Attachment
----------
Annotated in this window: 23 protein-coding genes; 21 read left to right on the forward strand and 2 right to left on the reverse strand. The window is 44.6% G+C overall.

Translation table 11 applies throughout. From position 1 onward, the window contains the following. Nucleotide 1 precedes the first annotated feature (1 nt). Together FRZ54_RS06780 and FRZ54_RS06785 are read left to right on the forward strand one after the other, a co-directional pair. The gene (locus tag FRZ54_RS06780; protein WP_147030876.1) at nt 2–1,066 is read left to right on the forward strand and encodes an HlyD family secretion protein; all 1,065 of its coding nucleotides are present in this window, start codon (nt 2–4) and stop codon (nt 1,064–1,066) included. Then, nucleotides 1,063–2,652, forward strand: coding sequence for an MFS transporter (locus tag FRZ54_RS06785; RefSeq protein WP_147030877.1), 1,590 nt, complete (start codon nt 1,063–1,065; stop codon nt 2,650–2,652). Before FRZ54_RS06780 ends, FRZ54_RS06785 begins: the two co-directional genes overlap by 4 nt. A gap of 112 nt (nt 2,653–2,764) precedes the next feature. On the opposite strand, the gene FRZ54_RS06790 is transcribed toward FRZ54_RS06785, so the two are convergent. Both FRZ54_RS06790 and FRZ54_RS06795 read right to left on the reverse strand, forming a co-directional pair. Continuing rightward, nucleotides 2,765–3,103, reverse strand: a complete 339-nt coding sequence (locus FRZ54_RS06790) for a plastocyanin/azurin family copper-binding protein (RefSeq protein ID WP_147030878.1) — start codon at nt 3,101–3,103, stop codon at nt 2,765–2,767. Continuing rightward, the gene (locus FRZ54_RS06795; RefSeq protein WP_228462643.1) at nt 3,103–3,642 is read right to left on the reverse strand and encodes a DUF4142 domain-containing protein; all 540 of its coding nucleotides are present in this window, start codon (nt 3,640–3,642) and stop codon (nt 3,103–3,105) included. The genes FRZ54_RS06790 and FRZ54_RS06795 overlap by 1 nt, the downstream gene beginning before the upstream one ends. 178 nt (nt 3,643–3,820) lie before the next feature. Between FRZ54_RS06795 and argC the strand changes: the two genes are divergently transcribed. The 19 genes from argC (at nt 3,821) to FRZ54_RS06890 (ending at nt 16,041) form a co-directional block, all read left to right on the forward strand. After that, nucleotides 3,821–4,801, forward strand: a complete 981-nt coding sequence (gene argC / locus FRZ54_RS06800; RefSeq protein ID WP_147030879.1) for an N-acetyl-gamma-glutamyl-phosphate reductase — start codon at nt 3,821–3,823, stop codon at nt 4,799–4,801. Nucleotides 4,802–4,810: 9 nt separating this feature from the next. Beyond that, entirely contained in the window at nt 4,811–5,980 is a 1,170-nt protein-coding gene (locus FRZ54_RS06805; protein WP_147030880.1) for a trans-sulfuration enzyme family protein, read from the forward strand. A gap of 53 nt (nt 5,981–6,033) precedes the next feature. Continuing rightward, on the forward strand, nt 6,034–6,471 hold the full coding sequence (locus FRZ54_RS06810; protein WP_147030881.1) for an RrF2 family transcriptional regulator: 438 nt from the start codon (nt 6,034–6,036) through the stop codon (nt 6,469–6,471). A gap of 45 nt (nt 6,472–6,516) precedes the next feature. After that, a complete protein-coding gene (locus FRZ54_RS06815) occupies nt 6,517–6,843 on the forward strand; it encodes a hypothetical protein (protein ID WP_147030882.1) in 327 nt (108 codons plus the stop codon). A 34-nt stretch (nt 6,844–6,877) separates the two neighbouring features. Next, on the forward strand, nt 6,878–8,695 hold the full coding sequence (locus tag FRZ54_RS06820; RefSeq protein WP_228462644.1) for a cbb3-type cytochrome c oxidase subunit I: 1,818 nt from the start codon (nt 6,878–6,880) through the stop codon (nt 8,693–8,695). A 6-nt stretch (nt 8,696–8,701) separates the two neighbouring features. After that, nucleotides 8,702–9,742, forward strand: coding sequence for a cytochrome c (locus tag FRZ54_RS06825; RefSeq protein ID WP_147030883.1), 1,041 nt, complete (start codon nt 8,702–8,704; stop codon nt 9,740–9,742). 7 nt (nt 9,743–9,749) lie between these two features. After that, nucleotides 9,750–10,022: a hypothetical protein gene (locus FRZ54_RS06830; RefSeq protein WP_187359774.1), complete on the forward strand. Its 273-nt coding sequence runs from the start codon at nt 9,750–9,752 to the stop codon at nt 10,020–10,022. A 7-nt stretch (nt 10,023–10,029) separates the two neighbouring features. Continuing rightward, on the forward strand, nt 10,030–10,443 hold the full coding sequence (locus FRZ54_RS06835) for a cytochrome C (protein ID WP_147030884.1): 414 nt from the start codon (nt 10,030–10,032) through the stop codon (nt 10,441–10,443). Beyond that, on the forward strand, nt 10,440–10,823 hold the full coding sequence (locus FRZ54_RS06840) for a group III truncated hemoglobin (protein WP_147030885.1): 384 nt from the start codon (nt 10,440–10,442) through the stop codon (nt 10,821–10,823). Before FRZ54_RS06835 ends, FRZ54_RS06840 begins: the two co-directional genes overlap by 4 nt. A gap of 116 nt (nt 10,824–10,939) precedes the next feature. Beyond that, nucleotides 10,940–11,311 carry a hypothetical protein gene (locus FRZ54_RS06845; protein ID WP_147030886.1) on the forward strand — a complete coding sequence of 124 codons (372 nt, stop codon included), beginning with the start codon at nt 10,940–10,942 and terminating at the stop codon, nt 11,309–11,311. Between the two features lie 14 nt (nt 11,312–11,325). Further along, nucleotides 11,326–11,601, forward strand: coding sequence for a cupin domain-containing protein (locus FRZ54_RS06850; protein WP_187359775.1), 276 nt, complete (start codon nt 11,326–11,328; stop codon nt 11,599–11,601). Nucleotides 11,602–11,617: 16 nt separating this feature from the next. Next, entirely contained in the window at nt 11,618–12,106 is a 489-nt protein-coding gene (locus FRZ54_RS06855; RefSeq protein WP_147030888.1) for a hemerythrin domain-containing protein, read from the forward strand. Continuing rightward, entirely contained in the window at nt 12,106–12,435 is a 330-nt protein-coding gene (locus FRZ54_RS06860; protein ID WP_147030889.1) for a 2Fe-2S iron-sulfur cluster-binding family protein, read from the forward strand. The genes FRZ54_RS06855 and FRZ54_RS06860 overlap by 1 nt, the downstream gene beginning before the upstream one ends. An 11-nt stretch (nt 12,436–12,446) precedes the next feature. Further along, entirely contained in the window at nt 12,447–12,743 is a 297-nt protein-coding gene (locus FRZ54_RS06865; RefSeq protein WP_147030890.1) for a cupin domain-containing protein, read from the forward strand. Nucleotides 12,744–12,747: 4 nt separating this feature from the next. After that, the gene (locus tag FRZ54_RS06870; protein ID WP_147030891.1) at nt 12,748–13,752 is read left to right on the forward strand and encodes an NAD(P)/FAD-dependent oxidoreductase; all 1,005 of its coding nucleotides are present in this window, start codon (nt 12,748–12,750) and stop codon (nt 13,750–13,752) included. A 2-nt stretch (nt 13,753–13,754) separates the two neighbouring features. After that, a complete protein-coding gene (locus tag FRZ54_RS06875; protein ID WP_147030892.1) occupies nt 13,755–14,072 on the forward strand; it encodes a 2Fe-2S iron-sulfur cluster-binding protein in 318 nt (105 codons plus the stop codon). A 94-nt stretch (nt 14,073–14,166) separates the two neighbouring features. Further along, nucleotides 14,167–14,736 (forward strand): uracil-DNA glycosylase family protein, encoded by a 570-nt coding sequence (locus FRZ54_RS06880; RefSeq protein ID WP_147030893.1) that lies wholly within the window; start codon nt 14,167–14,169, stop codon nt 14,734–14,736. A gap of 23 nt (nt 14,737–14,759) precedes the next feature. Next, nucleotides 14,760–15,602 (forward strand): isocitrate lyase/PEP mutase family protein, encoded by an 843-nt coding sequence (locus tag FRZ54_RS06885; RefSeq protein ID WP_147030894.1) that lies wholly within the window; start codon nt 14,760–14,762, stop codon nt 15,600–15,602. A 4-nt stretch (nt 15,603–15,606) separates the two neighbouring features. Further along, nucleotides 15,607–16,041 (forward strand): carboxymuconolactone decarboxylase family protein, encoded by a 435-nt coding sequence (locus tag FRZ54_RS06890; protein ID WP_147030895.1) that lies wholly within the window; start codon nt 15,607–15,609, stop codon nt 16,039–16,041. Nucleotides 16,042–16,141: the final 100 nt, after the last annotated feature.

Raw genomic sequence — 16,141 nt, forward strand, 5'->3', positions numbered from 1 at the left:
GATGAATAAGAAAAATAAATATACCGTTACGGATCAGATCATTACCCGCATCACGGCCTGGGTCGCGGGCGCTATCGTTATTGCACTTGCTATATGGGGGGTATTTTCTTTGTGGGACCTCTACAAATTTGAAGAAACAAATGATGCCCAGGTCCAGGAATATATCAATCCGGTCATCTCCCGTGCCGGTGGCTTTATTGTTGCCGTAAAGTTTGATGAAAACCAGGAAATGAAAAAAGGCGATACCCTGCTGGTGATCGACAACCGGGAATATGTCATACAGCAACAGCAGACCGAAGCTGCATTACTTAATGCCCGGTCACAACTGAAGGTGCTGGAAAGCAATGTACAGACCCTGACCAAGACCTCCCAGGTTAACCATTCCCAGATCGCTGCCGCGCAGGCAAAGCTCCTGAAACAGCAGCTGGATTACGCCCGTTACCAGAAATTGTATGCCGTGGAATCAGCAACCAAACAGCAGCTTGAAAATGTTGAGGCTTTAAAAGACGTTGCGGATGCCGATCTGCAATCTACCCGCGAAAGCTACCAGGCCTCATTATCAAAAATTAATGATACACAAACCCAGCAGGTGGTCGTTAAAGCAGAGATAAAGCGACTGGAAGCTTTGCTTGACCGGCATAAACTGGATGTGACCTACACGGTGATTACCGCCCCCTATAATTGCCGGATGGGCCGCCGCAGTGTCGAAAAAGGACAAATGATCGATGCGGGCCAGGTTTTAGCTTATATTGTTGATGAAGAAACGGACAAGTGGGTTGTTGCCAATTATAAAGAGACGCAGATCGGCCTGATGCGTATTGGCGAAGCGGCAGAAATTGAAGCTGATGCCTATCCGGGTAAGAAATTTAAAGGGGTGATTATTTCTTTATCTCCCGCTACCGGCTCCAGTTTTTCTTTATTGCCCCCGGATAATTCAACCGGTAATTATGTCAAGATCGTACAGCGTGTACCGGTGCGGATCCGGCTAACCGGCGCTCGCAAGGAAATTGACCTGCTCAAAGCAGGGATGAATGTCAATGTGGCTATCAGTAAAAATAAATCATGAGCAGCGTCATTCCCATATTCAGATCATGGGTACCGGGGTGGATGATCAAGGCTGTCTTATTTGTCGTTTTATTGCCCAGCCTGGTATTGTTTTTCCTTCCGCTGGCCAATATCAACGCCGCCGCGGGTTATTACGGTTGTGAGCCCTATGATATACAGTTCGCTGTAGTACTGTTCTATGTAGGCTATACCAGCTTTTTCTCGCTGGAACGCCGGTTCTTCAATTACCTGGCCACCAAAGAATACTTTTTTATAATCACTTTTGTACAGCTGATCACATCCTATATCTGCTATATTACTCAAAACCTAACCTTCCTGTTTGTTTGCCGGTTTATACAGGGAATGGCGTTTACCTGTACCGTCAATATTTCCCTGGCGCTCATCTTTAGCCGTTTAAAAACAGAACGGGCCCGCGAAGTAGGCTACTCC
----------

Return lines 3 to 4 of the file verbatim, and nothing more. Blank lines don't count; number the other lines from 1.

Raw genomic sequence — 16,141 nt, forward strand, 5'->3', positions numbered from 1 at the left:
GATGAATAAGAAAAATAAATATACCGTTACGGATCAGATCATTACCCGCATCACGGCCTGGGTCGCGGGCGCTATCGTTATTGCACTTGCTATATGGGGGGTATTTTCTTTGTGGGACCTCTACAAATTTGAAGAAACAAATGATGCCCAGGTCCAGGAATATATCAATCCGGTCATCTCCCGTGCCGGTGGCTTTATTGTTGCCGTAAAGTTTGATGAAAACCAGGAAATGAAAAAAGGCGATACCCTGCTGGTGATCGACAACCGGGAATATGTCATACAGCAACAGCAGACCGAAGCTGCATTACTTAATGCCCGGTCACAACTGAAGGTGCTGGAAAGCAATGTACAGACCCTGACCAAGACCTCCCAGGTTAACCATTCCCAGATCGCTGCCGCGCAGGCAAAGCTCCTGAAACAGCAGCTGGATTACGCCCGTTACCAGAAATTGTATGCCGTGGAATCAGCAACCAAACAGCAGCTTGAAAATGTTGAGGCTTTAAAAGACGTTGCGGATGCCGATCTGCAATCTACCCGCGAAAGCTACCAGGCCTCATTATCAAAAATTAATGATACACAAACCCAGCAGGTGGTCGTTAAAGCAGAGATAAAGCGACTGGAAGCTTTGCTTGACCGGCATAAACTGGATGTGACCTACACGGTGATTACCGCCCCCTATAATTGCCGGATGGGCCGCCGCAGTGTCGAAAAAGGACAAATGATCGATGCGGGCCAGGTTTTAGCTTATATTGTTGATGAAGAAACGGACAAGTGGGTTGTTGCCAATTATAAAGAGACGCAGATCGGCCTGATGCGTATTGGCGAAGCGGCAGAAATTGAAGCTGATGCCTATCCGGGTAAGAAATTTAAAGGGGTGATTATTTCTTTATCTCCCGCTACCGGCTCCAGTTTTTCTTTATTGCCCCCGGATAATTCAACCGGTAATTATGTCAAGATCGTACAGCGTGTACCGGTGCGGATCCGGCTAACCGGCGCTCGCAAGGAAATTGACCTGCTCAAAGCAGGGATGAATGTCAATGTGGCTATCAGTAAAAATAAATCATGAGCAGCGTCATTCCCATATTCAGATCATGGGTACCGGGGTGGATGATCAAGGCTGTCTTATTTGTCGTTTTATTGCCCAGCCTGGTATTGTTTTTCCTTCCGCTGGCCAATATCAACGCCGCCGCGGGTTATTACGGTTGTGAGCCCTATGATATACAGTTCGCTGTAGTACTGTTCTATGTAGGCTATACCAGCTTTTTCTCGCTGGAACGCCGGTTCTTCAATTACCTGGCCACCAAAGAATACTTTTTTATAATCACTTTTGTACAGCTGATCACATCCTATATCTGCTATATTACTCAAAACCTAACCTTCCTGTTTGTTTGCCGGTTTATACAGGGAATGGCGTTTACCTGTACCGTCAATATTTCCCTGGCGCTCATCTTTAGCCGTTTAAAAACAGAACGGGCCCGCGAAGTAGGCTACTCC